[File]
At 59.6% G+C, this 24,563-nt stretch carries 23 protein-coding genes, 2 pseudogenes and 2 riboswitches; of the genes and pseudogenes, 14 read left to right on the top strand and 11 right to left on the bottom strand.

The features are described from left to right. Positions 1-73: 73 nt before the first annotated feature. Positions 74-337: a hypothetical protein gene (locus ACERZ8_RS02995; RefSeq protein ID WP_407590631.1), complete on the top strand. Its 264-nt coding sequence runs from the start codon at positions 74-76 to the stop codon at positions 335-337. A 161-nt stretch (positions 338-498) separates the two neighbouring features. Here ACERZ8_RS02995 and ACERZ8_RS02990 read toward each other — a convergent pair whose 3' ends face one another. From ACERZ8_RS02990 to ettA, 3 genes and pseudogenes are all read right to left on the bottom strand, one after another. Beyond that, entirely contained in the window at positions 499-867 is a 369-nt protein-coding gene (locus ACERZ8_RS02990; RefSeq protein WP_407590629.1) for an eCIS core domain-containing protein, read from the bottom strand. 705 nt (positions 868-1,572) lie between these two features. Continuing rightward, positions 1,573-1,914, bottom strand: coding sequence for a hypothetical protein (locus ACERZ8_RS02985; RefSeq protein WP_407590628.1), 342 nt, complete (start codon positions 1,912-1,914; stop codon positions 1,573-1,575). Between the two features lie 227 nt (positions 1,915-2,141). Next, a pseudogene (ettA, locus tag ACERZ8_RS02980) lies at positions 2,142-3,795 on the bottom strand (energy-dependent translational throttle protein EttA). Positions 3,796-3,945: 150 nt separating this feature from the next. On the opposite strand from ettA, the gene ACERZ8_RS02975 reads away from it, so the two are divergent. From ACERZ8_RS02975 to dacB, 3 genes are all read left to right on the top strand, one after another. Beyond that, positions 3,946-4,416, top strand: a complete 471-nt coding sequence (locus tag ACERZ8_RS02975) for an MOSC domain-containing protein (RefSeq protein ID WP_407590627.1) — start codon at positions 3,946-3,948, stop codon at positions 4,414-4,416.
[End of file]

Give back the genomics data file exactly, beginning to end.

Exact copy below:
At 59.6% G+C, this 24,563-nt stretch carries 23 protein-coding genes, 2 pseudogenes and 2 riboswitches; of the genes and pseudogenes, 14 read left to right on the top strand and 11 right to left on the bottom strand.

The features are described from left to right. Positions 1-73: 73 nt before the first annotated feature. Positions 74-337: a hypothetical protein gene (locus ACERZ8_RS02995; RefSeq protein ID WP_407590631.1), complete on the top strand. Its 264-nt coding sequence runs from the start codon at positions 74-76 to the stop codon at positions 335-337. A 161-nt stretch (positions 338-498) separates the two neighbouring features. Here ACERZ8_RS02995 and ACERZ8_RS02990 read toward each other — a convergent pair whose 3' ends face one another. From ACERZ8_RS02990 to ettA, 3 genes and pseudogenes are all read right to left on the bottom strand, one after another. Beyond that, entirely contained in the window at positions 499-867 is a 369-nt protein-coding gene (locus ACERZ8_RS02990; RefSeq protein WP_407590629.1) for an eCIS core domain-containing protein, read from the bottom strand. 705 nt (positions 868-1,572) lie between these two features. Continuing rightward, positions 1,573-1,914, bottom strand: coding sequence for a hypothetical protein (locus ACERZ8_RS02985; RefSeq protein WP_407590628.1), 342 nt, complete (start codon positions 1,912-1,914; stop codon positions 1,573-1,575). Between the two features lie 227 nt (positions 1,915-2,141). Next, a pseudogene (ettA, locus tag ACERZ8_RS02980) lies at positions 2,142-3,795 on the bottom strand (energy-dependent translational throttle protein EttA). Positions 3,796-3,945: 150 nt separating this feature from the next. On the opposite strand from ettA, the gene ACERZ8_RS02975 reads away from it, so the two are divergent. From ACERZ8_RS02975 to dacB, 3 genes are all read left to right on the top strand, one after another. Beyond that, positions 3,946-4,416, top strand: a complete 471-nt coding sequence (locus tag ACERZ8_RS02975) for an MOSC domain-containing protein (RefSeq protein ID WP_407590627.1) — start codon at positions 3,946-3,948, stop codon at positions 4,414-4,416.